Italy’s debt sustainability remains a prime constraint on Italy’s ratings. While the expansionary 2020 budget will support the currently weak economy and raise growth potential, it will also aggravate near-term budgetary and debt dynamics, Europe’s Scope Ratings says, noting soft economic growth, estimated at 0.6% in 2020 after just 0.2% in 2019, and low inflation, running at 0.2% YoY in October, continue to impair debt sustainability in Italy.
“A core dilemma for the government in Rome is the continuing gap between real interest rates on outstanding debt and real economic growth rates, even though Italy can borrow now at rates near record lows,” Dennis Shen, lead analyst on Italy’s sovereign ratings at Scope, says. “This differential prevents declines in debt as a percentage of GDP, offsetting the impact that significant primary fiscal surpluses are having in reducing debt. The greatest constraint on Italy’s reduction of high public debt is limited growth – which we estimate at just 0.7% per year over the medium run.”
Italy’s 2020 fiscal program includes some encouraging initiatives. Reducing the tax wedge for workers, promoting public and private investment, and increasing resources for education, science and industrial innovation help in raising Italy’s growth potential. However, those measures will have an impact over the longer term. In the meantime, the Italian government’s plans widen deficits and raise debt.
“Measures included in the draft budget will widen the budget deficit by 0.9% of GDP in 2020 – mainly via the repeal of a scheduled VAT increase worth 1.3% of GDP – offset only partially by fiscal consolidation elsewhere,” Giacomo Barisone, managing director in sovereign ratings at Scope, says. “Here, we ought not lose sight of the fact that 2020 represents another year of fiscal expansion in Italy, occurring under conditions of a growing global economy and limited Italian fiscal space. This curtails Italy’s remaining fiscal tools to support the economy counter-cyclically in the context of a more severe future global and euro area downturn.”
On 20 November, the European Commission (EC) noted that Italy is expected to show large deviations from its debt reduction benchmark in both 2019 and 2020 and was among a group of only four countries whose risks, according to the EC, relate both to the insufficient reduction of high levels of debt and to the projected deviation from the EC’s recommended fiscal effort.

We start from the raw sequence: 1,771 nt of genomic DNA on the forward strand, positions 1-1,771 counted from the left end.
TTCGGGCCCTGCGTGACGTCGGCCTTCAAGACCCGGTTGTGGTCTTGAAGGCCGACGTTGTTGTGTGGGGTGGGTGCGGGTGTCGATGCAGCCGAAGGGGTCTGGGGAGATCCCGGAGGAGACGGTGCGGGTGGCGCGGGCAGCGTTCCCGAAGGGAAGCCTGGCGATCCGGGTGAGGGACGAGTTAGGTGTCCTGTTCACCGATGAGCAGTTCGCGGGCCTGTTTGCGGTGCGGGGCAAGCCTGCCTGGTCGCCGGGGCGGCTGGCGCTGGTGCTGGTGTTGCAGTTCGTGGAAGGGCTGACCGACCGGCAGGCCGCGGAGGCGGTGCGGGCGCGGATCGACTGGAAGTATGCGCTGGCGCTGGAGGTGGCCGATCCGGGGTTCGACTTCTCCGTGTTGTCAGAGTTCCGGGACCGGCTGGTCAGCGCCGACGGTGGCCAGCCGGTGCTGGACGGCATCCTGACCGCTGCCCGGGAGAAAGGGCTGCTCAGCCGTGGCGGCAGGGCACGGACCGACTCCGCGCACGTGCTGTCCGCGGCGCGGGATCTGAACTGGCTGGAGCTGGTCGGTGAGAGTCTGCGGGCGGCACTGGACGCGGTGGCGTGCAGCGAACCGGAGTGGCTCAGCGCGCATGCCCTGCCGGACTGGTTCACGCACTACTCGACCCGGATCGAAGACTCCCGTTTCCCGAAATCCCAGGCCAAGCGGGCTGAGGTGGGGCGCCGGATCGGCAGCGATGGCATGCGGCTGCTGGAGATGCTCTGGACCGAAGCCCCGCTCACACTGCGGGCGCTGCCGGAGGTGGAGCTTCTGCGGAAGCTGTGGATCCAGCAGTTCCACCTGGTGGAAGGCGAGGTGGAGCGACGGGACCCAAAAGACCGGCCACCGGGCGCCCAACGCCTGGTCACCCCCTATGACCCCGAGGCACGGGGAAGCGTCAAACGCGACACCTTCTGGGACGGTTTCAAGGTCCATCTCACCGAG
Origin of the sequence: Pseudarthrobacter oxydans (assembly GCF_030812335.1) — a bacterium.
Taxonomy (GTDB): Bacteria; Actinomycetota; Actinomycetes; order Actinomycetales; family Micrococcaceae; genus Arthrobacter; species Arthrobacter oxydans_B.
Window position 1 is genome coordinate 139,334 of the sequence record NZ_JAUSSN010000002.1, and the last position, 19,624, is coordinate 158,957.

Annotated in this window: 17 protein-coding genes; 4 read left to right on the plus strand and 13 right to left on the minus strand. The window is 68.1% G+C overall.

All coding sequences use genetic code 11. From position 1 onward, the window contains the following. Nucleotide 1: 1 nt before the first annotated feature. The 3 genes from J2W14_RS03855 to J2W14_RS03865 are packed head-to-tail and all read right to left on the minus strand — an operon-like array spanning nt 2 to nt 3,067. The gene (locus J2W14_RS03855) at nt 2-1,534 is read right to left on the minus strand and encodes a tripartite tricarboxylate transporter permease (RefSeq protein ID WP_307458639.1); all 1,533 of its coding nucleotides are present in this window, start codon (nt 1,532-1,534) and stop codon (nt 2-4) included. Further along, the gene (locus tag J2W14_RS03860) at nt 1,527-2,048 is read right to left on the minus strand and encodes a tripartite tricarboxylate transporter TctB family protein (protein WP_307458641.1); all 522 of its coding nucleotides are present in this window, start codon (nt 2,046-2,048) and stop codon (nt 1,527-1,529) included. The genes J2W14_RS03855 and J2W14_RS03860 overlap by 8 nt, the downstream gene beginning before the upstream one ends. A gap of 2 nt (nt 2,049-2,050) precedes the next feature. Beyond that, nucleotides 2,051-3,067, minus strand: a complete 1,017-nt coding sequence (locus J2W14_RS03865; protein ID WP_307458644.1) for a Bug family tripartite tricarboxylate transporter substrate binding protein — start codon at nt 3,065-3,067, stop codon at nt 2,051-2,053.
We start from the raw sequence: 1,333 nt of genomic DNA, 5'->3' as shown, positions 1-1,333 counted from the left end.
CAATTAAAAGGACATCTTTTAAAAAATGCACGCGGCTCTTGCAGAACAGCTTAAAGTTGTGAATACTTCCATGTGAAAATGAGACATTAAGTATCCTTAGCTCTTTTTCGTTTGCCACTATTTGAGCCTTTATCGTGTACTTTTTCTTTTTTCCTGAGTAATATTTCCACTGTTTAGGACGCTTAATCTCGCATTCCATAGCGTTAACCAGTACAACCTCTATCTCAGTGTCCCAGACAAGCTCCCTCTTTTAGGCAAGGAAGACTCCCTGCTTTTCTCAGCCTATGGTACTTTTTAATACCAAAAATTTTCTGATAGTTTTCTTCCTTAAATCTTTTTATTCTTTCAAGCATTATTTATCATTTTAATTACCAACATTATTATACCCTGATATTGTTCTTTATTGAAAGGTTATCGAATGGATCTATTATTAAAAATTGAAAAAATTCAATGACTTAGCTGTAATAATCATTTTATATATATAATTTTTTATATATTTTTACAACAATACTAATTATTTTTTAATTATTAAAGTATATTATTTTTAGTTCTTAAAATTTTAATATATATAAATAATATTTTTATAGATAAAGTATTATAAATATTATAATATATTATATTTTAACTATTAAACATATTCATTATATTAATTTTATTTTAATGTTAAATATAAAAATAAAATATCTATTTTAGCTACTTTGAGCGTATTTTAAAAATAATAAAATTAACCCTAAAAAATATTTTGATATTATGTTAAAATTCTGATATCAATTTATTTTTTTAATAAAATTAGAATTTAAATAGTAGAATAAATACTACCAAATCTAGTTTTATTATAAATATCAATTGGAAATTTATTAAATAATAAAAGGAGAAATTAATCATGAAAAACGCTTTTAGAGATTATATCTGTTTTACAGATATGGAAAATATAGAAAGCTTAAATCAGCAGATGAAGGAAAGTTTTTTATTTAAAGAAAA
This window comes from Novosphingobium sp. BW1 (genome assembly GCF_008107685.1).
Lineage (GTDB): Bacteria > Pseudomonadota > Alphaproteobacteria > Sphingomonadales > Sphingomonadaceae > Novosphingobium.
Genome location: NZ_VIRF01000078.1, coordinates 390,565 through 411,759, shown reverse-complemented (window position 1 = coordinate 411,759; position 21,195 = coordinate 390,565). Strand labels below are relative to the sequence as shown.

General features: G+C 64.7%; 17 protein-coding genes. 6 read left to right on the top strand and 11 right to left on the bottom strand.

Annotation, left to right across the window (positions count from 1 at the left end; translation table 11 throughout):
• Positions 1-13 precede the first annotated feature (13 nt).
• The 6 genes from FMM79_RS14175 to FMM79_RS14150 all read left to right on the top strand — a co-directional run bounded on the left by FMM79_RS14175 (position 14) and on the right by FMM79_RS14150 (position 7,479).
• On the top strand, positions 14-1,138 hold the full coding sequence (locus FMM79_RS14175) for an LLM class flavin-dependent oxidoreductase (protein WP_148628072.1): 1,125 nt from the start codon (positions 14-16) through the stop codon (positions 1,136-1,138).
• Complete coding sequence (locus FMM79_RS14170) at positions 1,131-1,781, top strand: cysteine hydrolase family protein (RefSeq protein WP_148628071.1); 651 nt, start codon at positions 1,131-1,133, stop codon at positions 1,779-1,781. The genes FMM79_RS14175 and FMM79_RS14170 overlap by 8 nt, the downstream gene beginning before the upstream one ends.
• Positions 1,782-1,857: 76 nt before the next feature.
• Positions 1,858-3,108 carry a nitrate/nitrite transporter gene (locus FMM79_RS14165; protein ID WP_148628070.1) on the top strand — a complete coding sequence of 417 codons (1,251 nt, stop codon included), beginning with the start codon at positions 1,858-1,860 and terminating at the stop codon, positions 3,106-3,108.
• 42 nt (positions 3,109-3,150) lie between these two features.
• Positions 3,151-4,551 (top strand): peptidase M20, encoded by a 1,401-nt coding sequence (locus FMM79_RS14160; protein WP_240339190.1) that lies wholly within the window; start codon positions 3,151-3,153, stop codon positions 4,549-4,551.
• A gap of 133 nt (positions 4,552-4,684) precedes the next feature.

Italy’s 2020 budget foresees a deficit of 2.2% of GDP, roughly unchanged on the estimated deficit in 2019. This is to be followed by deficits of 1.8% of GDP in 2021 and 1.4% of GDP in 2022. The Commission forecasts a slightly higher deficit in 2020 of 2.3% of GDP.
“While Scope forecasts a deficit of around 2.2% of GDP next year, the government’s 2021-22 budgetary expectations of 1.8% and 1.4% appear overly optimistic,” Shen says.
The EC has expressed its opinion that Italy’s Draft Budgetary Plan is at risk of non-compliance with the Stability and Growth Pact, projecting a risk of a “significant deviation” in 2019 and 2020. Italy’s structural deficit is seen by the EC widening by 0.3% of GDP next year, after a 0.2pp structural improvement to an estimated 2.2% of GDP structural deficit this year. The slight 2020 deterioration compares with a recommended 2020 structural improvement of 0.6% of GDP under EU rules.
“In the end, there’s certainly significant deviation from EU rules even allowing for Brussels’ willingness to tolerate somewhat looser policy given the Italian economy’s soft state and the extra spending necessitated by the 2018 Genoa bridge collapse,” Barisone believes. “However, the scale of the 2020 fiscal deviation, while large, technically is not nearly as large as what we saw in the 2019 budget tabled late in 2018 by Italy’s previous government.”
The new government’s comparatively more constructive approach in relations with the EU and the European Central Bank’s ultra-accommodative monetary policy also remain important factors in allowing Italy to keep rates low, supporting debt dynamics.